Eyelid Lumps and Bumps
Embrace Clarity and Comfort with Eyelids by Linder.
What it is
At Linder MD, we understand that various types of lumps or bumps can develop around your eyes. The most prevalent one is known as a chalazion or stye. Additionally, there are other bumps such as xanthelasmas, papillomas, or cysts that can form in this area.
Chalazion or styes are pesky little lumps that occur when the oil gland in the eyelid becomes clogged, resulting in gradual growth over time. Initially, you may not even be aware of its presence, as it typically causes minimal to no pain. However, as the chalazion develops, your eyelid might become red, swollen, and occasionally tender to touch. Our expert team led by Dr. Linder is well-equipped to provide you with the appropriate treatment or surgical intervention for any lump or bump you may be experiencing around your eyes. Trust us to take care of your eye health and restore your confidence.
How it works
When it comes to treating a chalazion or stye, there are several effective options available. If a chalazion does not recede or continues to grow after a few weeks, you may consider a steroid injection or chalazion surgical removal. These procedures can help alleviate the symptoms and promote healing.
In some cases, a chalazion may heal on its own without any treatment. However, if the bump is causing discomfort or persists, you can try at-home remedies such as applying warm compresses to the eyelid for 10 to 15 minutes, 4 to 6 times a day. Gently massaging the external eyelids for several minutes may also provide relief.
While most styes go away on their own, recurrences are common, and medical intervention may be necessary in some instances. For persistent styes, we recommend booking a consultation if the eye becomes red or sore, your vision is blurred, and if redness and swelling spread. We also recommend seeking medical attention if the stye is not healing within 2-3 weeks.
Preventing A Stye or Chalazion
✓ Keep your eyelids clean
Regularly clean your eyelids using a mild soap or warm water. This helps to remove any debris or bacteria that could potentially lead to a stye. Baby shampoo can also be used around eyelids if needed.
✓ Avoid sharing makeup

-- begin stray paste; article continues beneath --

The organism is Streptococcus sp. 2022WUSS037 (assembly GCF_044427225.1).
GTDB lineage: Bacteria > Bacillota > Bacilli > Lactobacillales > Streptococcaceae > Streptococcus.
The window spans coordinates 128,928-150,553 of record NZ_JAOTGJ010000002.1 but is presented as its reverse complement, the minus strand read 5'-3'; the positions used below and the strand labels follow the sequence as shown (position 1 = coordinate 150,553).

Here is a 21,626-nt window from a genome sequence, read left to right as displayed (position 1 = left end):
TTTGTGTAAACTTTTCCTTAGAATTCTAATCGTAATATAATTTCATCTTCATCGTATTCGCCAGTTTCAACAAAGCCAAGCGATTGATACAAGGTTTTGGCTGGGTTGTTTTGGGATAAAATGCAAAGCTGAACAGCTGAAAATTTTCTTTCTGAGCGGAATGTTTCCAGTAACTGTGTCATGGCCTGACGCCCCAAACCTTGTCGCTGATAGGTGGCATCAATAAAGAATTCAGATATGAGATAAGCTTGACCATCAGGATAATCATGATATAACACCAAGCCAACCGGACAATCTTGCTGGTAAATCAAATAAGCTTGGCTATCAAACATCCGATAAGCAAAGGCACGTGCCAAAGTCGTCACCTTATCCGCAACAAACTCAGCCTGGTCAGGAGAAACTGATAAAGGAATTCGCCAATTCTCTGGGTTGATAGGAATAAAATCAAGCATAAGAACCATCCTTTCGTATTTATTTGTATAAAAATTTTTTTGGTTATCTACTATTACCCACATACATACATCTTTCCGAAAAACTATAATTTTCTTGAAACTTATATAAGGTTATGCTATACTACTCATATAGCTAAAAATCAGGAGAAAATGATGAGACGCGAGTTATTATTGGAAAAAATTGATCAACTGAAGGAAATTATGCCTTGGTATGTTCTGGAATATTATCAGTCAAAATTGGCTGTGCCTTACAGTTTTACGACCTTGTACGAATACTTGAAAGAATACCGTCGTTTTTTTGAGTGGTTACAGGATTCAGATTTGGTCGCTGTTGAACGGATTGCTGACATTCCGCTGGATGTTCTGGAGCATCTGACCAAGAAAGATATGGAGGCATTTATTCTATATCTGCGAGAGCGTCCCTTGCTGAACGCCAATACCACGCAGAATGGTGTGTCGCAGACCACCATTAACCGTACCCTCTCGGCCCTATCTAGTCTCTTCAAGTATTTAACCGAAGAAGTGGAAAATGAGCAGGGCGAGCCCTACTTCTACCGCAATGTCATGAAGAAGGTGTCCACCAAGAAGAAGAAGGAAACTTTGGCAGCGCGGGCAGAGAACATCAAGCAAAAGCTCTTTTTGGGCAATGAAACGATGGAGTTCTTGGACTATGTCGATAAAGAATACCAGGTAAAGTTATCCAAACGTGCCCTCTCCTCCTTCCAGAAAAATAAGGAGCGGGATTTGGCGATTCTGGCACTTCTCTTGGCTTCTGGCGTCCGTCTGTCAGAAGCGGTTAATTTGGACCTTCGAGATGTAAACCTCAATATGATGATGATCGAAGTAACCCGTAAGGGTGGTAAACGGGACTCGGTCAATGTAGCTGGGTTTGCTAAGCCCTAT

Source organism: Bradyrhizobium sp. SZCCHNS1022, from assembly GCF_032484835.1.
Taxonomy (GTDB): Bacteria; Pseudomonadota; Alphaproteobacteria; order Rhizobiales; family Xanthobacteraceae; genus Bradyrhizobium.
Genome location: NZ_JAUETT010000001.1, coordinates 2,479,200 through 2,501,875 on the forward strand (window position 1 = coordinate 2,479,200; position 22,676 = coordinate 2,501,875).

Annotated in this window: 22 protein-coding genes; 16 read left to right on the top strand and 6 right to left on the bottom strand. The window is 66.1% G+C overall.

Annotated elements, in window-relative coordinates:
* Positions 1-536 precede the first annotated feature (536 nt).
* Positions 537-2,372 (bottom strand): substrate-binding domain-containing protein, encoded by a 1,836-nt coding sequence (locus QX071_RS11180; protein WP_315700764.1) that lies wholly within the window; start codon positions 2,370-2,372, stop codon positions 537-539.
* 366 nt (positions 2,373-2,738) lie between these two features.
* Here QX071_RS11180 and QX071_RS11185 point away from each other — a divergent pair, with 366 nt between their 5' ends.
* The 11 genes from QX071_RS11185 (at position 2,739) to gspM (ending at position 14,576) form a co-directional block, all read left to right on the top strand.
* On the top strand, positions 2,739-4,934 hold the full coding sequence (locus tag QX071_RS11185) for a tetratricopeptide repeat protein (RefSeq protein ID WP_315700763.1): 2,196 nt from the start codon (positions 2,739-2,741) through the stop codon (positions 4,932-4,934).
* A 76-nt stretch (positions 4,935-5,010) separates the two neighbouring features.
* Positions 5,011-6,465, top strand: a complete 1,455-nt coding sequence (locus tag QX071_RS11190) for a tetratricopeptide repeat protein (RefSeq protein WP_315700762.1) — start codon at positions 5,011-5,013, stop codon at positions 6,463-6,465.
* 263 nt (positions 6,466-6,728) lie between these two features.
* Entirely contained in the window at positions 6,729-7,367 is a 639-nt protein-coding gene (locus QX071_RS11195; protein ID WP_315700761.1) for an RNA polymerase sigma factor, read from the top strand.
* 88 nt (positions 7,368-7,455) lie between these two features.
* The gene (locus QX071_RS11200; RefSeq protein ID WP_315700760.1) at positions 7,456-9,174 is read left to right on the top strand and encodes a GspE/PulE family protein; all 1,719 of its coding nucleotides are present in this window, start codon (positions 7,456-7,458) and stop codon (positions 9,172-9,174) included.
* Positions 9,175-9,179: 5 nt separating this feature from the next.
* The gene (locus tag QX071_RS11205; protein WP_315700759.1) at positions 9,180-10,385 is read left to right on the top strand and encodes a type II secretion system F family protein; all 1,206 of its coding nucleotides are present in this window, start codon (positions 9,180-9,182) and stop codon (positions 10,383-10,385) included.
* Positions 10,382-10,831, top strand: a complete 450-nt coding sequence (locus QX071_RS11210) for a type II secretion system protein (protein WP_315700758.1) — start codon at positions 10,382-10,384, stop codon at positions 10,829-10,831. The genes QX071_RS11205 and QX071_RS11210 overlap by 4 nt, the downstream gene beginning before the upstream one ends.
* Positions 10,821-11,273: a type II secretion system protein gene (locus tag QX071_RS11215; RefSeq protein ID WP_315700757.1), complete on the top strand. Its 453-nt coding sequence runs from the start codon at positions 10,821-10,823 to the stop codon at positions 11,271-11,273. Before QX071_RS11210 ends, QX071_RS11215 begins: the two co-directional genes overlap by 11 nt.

Sharing makeup can transfer bacteria and increase the risk of developing a stye. Make sure to use your own makeup and avoid using expired products.
✓ Avoid sharing towels
Sharing towels can spread bacteria and increase the risk of developing a stye. Also, using a clean towel when drying your face can reduce the risk of developing a stye.
✓ Practice good hygiene
Always wash your hands thoroughly before touching your eyes or applying any eye-related products. This helps to prevent the spread of bacteria and reduces the chances of stye formation.
Eyelid Lumps and Bumps
Frequently Asked Questions
What are the symptoms of a stye?
The common symptoms of a stye include a red bump on the eyelid, swelling, pain, tenderness, and sometimes, discharge or crusting.
How long do styes typically last?
In most cases, a stye will go away on its own within 1 to 2 weeks. However, some styes may require medical treatment if they don't improve or become more severe.
Can wearing contact lenses increase the risk of getting a stye?
Yes, improper contact lens hygiene can increase the risk of developing a stye. It is important to follow proper cleaning and storage guidelines for your contact lenses to minimize the chances of an infection.
Should I see a doctor for a stye?
If your stye doesn't improve within a week, becomes more painful, affects your vision, or if you develop a fever, it is recommended to book a consultation with Dr. Linder. Our team can provide appropriate treatment options and ensure any underlying issues are addressed.